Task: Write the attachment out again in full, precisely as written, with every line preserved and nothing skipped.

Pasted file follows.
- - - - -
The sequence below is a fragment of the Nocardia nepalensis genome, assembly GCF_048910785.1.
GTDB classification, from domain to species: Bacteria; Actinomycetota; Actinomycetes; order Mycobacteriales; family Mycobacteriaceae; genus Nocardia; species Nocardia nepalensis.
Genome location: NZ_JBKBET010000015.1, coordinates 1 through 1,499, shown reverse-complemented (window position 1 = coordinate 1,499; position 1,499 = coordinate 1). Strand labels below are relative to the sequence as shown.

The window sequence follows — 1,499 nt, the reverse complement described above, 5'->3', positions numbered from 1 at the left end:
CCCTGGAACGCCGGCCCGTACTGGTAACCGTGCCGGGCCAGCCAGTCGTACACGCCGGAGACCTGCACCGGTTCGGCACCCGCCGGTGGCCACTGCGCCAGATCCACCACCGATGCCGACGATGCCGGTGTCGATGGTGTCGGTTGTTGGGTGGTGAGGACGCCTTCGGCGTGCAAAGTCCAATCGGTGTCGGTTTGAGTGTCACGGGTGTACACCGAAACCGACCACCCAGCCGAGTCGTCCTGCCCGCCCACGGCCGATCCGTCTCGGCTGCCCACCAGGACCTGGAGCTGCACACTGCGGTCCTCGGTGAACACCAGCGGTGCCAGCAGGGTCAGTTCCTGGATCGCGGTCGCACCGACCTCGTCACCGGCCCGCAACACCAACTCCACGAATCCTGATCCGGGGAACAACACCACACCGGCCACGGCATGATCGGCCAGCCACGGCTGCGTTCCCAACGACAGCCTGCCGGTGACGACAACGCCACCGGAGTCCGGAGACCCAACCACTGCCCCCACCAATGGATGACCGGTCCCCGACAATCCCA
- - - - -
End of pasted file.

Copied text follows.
The sequence below is a fragment of the Nocardia nepalensis genome, assembly GCF_048910785.1.
GTDB classification, from domain to species: Bacteria; Actinomycetota; Actinomycetes; order Mycobacteriales; family Mycobacteriaceae; genus Nocardia; species Nocardia nepalensis.
Genome location: NZ_JBKBET010000015.1, coordinates 1 through 1,499, shown reverse-complemented (window position 1 = coordinate 1,499; position 1,499 = coordinate 1). Strand labels below are relative to the sequence as shown.

The window sequence follows — 1,499 nt, the reverse complement described above, 5'->3', positions numbered from 1 at the left end:
CCCTGGAACGCCGGCCCGTACTGGTAACCGTGCCGGGCCAGCCAGTCGTACACGCCGGAGACCTGCACCGGTTCGGCACCCGCCGGTGGCCACTGCGCCAGATCCACCACCGATGCCGACGATGCCGGTGTCGATGGTGTCGGTTGTTGGGTGGTGAGGACGCCTTCGGCGTGCAAAGTCCAATCGGTGTCGGTTTGAGTGTCACGGGTGTACACCGAAACCGACCACCCAGCCGAGTCGTCCTGCCCGCCCACGGCCGATCCGTCTCGGCTGCCCACCAGGACCTGGAGCTGCACACTGCGGTCCTCGGTGAACACCAGCGGTGCCAGCAGGGTCAGTTCCTGGATCGCGGTCGCACCGACCTCGTCACCGGCCCGCAACACCAACTCCACGAATCCTGATCCGGGGAACAACACCACACCGGCCACGGCATGATCGGCCAGCCACGGCTGCGTTCCCAACGACAGCCTGCCGGTGACGACAACGCCACCGGAGTCCGGAGACCCAACCACTGCCCCCACCAATGGATGACCGGTCCCCGACAATCCCA